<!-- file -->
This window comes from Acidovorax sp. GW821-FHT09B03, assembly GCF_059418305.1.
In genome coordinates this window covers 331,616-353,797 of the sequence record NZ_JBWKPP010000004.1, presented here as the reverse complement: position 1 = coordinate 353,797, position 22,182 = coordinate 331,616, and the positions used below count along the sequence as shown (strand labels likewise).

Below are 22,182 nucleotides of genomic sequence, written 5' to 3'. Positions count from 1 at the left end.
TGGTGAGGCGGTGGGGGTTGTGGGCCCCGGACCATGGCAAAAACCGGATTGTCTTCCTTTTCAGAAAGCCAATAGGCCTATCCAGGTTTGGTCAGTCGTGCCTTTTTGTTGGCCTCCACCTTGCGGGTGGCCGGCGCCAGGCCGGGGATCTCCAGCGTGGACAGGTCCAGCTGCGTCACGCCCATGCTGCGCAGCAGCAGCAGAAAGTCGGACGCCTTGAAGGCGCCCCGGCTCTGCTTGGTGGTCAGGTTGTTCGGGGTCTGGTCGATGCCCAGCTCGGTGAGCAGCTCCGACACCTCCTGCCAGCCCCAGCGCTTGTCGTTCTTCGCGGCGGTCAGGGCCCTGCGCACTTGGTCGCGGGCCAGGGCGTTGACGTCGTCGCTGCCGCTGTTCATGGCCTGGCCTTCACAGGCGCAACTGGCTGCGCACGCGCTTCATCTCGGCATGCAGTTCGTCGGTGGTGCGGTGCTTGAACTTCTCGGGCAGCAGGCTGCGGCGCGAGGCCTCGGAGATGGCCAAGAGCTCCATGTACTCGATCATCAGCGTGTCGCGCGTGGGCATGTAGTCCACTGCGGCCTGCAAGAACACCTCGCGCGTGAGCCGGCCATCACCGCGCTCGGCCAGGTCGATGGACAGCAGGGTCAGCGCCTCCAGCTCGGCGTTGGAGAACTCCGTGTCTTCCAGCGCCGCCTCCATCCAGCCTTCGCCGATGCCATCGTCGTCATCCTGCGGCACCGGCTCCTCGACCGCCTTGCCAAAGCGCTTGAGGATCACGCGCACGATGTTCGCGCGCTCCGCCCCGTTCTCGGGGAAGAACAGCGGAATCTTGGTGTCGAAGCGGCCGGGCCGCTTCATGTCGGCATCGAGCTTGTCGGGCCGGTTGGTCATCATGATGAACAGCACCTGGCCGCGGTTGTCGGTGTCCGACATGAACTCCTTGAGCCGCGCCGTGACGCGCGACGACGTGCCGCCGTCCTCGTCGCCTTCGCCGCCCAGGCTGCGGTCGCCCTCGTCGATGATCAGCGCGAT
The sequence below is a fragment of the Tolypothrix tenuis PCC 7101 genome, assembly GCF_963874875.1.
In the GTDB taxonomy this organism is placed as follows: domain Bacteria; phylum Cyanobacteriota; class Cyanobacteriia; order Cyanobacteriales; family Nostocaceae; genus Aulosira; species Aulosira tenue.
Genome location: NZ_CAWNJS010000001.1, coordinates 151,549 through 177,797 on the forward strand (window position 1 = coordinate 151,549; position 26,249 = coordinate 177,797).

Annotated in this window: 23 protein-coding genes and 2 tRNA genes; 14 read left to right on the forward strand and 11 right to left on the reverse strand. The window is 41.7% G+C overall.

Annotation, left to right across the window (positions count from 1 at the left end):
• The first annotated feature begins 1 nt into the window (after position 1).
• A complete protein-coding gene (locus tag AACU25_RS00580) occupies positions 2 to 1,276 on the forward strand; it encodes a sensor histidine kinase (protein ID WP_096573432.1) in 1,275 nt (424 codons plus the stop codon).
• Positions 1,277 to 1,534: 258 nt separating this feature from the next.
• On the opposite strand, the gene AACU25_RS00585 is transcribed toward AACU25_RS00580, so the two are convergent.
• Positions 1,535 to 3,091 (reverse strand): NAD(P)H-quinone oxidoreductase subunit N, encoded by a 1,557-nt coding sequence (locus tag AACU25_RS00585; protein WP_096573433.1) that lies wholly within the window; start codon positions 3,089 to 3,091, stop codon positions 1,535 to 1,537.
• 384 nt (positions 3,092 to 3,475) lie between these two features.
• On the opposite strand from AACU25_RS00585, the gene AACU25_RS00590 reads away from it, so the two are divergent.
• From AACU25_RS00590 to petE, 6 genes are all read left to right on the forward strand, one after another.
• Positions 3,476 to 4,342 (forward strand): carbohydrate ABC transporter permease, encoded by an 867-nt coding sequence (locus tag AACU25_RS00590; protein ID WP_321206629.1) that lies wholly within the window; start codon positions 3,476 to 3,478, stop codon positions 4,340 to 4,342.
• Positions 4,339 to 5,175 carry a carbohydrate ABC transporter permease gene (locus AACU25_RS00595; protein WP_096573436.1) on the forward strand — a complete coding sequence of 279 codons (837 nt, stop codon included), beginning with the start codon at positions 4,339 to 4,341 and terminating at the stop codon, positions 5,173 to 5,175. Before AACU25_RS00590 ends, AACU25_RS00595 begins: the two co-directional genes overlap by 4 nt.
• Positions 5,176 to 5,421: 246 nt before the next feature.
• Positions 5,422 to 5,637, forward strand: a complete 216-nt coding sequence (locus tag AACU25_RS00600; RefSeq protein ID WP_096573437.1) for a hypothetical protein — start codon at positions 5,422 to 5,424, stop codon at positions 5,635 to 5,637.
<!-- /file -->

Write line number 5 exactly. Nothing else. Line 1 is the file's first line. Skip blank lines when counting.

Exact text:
The sequence below is a fragment of the Tolypothrix tenuis PCC 7101 genome, assembly GCF_963874875.1.